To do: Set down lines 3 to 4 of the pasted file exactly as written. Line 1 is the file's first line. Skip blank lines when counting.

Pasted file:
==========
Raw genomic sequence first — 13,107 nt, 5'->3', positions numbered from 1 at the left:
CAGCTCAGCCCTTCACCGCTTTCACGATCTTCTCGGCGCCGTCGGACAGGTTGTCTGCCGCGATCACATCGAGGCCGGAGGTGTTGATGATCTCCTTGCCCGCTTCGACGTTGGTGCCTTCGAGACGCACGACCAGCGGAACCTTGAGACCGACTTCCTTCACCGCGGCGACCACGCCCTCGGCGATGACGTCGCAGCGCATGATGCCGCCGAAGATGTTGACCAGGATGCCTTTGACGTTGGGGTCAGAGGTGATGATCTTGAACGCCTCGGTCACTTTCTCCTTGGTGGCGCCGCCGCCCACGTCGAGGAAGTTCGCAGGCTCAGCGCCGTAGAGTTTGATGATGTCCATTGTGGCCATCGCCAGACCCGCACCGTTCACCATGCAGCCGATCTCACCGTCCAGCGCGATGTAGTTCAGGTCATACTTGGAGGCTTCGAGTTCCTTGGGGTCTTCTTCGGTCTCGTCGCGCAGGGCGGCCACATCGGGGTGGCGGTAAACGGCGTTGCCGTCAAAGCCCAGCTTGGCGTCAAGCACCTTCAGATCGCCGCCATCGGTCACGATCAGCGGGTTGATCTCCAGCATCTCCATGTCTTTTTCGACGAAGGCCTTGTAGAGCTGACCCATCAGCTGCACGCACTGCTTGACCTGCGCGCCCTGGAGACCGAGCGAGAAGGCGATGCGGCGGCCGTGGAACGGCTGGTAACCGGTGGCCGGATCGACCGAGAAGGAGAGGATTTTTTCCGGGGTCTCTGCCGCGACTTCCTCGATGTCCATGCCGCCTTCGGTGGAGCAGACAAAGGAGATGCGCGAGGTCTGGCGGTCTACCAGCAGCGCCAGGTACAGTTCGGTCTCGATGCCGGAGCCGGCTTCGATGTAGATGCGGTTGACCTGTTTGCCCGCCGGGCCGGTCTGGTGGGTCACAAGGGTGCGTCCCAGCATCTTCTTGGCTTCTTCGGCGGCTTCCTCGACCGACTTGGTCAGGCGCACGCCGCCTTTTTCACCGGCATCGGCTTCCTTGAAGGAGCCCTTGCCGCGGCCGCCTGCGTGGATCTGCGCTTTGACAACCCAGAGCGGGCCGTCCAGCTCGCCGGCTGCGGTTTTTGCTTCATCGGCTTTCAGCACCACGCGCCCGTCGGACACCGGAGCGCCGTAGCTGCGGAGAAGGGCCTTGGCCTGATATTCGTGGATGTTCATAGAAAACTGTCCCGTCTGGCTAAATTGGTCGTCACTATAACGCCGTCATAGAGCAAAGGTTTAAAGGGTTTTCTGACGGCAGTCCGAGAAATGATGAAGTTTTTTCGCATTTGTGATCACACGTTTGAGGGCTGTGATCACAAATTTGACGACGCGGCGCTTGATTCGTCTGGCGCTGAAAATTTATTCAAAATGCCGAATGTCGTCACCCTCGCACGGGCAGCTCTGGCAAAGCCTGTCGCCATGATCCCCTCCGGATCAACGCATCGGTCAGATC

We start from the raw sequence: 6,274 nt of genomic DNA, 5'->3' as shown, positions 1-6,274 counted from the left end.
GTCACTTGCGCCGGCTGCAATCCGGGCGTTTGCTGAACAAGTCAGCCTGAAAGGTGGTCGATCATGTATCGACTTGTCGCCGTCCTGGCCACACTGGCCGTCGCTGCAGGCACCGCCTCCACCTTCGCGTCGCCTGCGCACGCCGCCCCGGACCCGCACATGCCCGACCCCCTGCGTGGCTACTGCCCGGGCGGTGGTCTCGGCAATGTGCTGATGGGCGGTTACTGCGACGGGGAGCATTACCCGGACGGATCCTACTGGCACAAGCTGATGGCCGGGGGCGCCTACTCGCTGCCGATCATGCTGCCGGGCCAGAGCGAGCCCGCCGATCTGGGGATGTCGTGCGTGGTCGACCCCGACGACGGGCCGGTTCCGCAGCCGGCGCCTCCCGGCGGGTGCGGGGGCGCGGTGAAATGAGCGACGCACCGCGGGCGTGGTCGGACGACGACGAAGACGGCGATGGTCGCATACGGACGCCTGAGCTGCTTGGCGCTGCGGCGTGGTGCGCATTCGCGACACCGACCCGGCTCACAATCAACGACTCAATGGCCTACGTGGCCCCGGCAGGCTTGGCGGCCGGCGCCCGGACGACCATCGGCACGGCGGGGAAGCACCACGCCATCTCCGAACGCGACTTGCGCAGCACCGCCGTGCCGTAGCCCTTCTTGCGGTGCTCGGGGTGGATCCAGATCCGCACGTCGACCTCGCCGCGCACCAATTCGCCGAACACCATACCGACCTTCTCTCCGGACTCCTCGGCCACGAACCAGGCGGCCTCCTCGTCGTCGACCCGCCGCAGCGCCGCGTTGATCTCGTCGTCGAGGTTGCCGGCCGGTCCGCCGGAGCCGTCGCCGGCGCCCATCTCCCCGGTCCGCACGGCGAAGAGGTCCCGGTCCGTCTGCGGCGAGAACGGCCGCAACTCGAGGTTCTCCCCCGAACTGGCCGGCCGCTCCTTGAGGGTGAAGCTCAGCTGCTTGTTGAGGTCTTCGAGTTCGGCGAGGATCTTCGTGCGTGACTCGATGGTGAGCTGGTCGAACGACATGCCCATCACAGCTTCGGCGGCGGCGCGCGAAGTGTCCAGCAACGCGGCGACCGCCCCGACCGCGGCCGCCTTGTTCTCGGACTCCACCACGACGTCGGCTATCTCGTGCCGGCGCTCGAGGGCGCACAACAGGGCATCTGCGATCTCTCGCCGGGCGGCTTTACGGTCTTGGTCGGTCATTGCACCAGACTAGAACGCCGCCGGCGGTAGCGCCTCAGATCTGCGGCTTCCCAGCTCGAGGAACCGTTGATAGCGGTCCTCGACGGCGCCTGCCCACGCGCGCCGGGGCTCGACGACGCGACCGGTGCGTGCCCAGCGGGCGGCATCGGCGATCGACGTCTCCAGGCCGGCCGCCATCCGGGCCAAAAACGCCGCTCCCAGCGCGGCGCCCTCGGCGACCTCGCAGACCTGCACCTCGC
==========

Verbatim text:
We start from the raw sequence: 6,274 nt of genomic DNA, 5'->3' as shown, positions 1-6,274 counted from the left end.
GTCACTTGCGCCGGCTGCAATCCGGGCGTTTGCTGAACAAGTCAGCCTGAAAGGTGGTCGATCATGTATCGACTTGTCGCCGTCCTGGCCACACTGGCCGTCGCTGCAGGCACCGCCTCCACCTTCGCGTCGCCTGCGCACGCCGCCCCGGACCCGCACATGCCCGACCCCCTGCGTGGCTACTGCCCGGGCGGTGGTCTCGGCAATGTGCTGATGGGCGGTTACTGCGACGGGGAGCATTACCCGGACGGATCCTACTGGCACAAGCTGATGGCCGGGGGCGCCTACTCGCTGCCGATCATGCTGCCGGGCCAGAGCGAGCCCGCCGATCTGGGGATGTCGTGCGTGGTCGACCCCGACGACGGGCCGGTTCCGCAGCCGGCGCCTCCCGGCGGGTGCGGGGGCGCGGTGAAATGAGCGACGCACCGCGGGCGTGGTCGGACGACGACGAAGACGGCGATGGTCGCATACGGACGCCTGAGCTGCTTGGCGCTGCGGCGTGGTGCGCATTCGCGACACCGACCCGGCTCACAATCAACGACTCAATGGCCTACGTGGCCCCGGCAGGCTTGGCGGCCGGCGCCCGGACGACCATCGGCACGGCGGGGAAGCACCACGCCATCTCCGAACGCGACTTGCGCAGCACCGCCGTGCCGTAGCCCTTCTTGCGGTGCTCGGGGTGGATCCAGATCCGCACGTCGACCTCGCCGCGCACCAATTCGCCGAACACCATACCGACCTTCTCTCCGGACTCCTCGGCCACGAACCAGGCGGCCTCCTCGTCGTCGACCCGCCGCAGCGCCGCGTTGATCTCGTCGTCGAGGTTGCCGGCCGGTCCGCCGGAGCCGTCGCCGGCGCCCATCTCCCCGGTCCGCACGGCGAAGAGGTCCCGGTCCGTCTGCGGCGAGAACGGCCGCAACTCGAGGTTCTCCCCCGAACTGGCCGGCCGCTCCTTGAGGGTGAAGCTCAGCTGCTTGTTGAGGTCTTCGAGTTCGGCGAGGATCTTCGTGCGTGACTCGATGGTGAGCTGGTCGAACGACATGCCCATCACAGCTTCGGCGGCGGCGCGCGAAGTGTCCAGCAACGCGGCGACCGCCCCGACCGCGGCCGCCTTGTTCTCGGACTCCACCACGACGTCGGCTATCTCGTGCCGGCGCTCGAGGGCGCACAACAGGGCATCTGCGATCTCTCGCCGGGCGGCTTTACGGTCTTGGTCGGTCATTGCACCAGACTAGAACGCCGCCGGCGGTAGCGCCTCAGATCTGCGGCTTCCCAGCTCGAGGAACCGTTGATAGCGGTCCTCGACGGCGCCTGCCCACGCGCGCCGGGGCTCGACGACGCGACCGGTGCGTGCCCAGCGGGCGGCATCGGCGATCGACGTCTCCAGGCCGGCCGCCATCCGGGCCAAAAACGCCGCTCCCAGCGCGGCGCCCTCGGCGACCTCGCAGACCTGCACCTCGC